This ambition is clearly reflected in the mission statement of the Organisation for Economic Co-operation and Development (OECD): “To promote policies that will improve the economic and social well-being of people around the world”. So, it is unsurprising that the OECD has fully embraced the idea of measuring well-being.
How and why
Measuring wealth that isn’t material, such as happiness or well-being, is a complicated business. One part of the puzzle is measuring personal well-being – that is, a person’s satisfaction with the quality of their life. This is what the ONS’ latest results have aimed to inform us about, by asking over 160,000 people four simple questions:
• How satisfied are you with your life nowadays?
• How happy did you feel yesterday?
• How anxious did you feel yesterday?
• To what extent do you feel the things you do in your life are worthwhile?
You can compare the different results over the years below – overall, it seems as though our well-being is improving.
A vast array of political decisions directly influence the things that determine our well-being. This is more obvious in some areas than in others. For instance, it’s clear that policies which affect the health service will have an impact on our physical health. But perhaps less obviously, economic decisions also have a dramatic impact on our well-being: the recent economic recession was seen to have a direct impact on mental health.
On top of this, divorce laws, laws on same-sex marriage, pre-nuptial agreements and childcare arrangements all influence relationships and are all matters for policy-makers. Education policy, taxation rates, rules on benefits and investment decisions by government all determine the quality of our employment, and therefore our well-being. Then add to this long list crime and justice matters, working hours, transport policies and city planning – all of these involve decisions at a state level, and have an impact on our well-being.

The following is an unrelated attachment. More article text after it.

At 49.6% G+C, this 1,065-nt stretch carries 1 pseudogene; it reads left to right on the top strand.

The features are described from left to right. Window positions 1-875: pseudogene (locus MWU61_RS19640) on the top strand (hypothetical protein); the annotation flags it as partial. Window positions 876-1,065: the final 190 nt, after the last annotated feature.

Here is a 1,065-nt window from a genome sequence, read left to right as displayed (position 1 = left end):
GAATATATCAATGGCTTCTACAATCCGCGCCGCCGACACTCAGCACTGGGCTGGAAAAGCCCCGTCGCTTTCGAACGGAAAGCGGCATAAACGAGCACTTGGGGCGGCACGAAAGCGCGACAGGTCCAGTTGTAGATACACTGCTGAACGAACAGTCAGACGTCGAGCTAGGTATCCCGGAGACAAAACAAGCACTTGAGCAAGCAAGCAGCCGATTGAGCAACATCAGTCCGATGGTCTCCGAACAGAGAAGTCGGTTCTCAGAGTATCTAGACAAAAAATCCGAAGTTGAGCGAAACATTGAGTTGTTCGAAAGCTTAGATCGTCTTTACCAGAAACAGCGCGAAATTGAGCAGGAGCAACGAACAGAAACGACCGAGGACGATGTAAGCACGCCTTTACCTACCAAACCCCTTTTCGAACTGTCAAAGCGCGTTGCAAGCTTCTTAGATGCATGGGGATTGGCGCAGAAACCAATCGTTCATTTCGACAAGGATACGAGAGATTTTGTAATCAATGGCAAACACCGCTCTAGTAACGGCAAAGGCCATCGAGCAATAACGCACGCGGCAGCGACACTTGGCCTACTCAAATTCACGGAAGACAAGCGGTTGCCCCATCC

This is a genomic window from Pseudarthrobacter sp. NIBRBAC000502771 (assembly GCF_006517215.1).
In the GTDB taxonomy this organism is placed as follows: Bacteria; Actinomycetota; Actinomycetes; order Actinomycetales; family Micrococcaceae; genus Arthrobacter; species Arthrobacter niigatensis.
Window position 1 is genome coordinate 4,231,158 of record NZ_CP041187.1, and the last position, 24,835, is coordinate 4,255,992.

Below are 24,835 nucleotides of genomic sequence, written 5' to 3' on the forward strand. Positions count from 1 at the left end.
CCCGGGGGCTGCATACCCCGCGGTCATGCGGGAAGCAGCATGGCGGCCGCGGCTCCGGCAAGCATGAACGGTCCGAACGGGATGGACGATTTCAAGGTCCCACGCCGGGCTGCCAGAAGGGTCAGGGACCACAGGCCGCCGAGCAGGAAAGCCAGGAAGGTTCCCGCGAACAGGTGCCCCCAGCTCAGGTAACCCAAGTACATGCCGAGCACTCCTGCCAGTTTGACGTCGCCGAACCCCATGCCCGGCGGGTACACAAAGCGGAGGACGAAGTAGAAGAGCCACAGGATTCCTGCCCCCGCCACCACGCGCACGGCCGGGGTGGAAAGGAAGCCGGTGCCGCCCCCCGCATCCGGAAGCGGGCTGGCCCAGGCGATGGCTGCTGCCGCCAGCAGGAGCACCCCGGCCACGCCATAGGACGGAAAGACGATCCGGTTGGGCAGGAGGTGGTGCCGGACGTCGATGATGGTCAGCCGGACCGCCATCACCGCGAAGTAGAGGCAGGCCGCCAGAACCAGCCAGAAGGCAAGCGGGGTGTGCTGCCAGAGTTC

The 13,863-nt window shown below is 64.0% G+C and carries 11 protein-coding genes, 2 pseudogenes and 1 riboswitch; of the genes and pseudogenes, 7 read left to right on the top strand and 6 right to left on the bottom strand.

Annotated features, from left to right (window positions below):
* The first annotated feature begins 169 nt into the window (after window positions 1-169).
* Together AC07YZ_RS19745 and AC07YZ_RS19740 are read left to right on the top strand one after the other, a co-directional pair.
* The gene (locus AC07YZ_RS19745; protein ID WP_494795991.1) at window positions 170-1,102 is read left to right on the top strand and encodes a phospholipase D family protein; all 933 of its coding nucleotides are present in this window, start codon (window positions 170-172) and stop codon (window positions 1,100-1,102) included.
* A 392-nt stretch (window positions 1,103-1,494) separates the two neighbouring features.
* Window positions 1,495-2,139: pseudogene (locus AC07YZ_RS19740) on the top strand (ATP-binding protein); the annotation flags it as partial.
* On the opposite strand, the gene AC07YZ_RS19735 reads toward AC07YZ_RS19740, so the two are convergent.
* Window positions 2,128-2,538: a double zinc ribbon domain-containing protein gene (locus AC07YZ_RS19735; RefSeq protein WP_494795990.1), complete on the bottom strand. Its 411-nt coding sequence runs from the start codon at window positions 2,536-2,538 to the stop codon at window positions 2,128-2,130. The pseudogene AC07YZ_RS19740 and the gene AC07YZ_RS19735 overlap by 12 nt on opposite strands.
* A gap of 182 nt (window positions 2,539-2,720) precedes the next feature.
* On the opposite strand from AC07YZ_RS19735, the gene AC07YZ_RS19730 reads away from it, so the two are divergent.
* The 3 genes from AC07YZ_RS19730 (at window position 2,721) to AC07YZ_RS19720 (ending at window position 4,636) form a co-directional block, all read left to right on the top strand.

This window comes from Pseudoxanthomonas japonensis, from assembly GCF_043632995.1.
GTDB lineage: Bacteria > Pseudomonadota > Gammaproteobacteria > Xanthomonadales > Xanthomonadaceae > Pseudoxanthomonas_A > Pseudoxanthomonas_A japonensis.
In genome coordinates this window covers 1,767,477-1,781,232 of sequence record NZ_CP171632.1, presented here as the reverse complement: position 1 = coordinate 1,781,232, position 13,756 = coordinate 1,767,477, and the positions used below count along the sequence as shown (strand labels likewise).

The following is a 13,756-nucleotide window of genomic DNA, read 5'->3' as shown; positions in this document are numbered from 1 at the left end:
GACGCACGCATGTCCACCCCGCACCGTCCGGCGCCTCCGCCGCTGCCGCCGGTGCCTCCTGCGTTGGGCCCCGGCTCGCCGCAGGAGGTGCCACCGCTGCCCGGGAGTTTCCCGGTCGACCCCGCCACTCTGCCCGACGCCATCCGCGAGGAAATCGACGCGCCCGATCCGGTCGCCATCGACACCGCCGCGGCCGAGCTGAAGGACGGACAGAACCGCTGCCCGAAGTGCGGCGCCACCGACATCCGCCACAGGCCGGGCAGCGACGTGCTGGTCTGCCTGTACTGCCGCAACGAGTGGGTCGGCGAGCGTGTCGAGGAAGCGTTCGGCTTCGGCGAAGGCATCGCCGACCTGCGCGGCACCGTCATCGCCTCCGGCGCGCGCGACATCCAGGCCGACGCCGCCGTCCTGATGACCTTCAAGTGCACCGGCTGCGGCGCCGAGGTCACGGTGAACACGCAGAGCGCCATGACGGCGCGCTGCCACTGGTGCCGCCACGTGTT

Even if our government isn’t explicitly trying to increase “happiness”, it should at least be making sure that it’s not harming well-being. We as citizens need to be able to judge this and call those responsible to account. To do so, we need access to information that allows us to judge our politicians in terms of how well-being is changing, as well as whether the economy is growing or shrinking.
Although it’s difficult and complex to measure well-being and although this way of thinking poses as many challenges to government as it solves, a decision to measure well-being, and a commitment to consider what might improve a nation’s well-being, has the potential to make a real difference. As the New Economics Foundation says, this is “economics as if people and the planet mattered”.
This article is published in collaboration with The Conversation. Publication does not imply endorsement of views by the World Economic Forum.
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Author: Professor Peter Kinderman is an honorary Consultant Clinical Psychologist with Mersey Care NHS Trust.
Image: Attendants stand in a line to pose for a picture in Beijing. REUTERS/Jason Lee.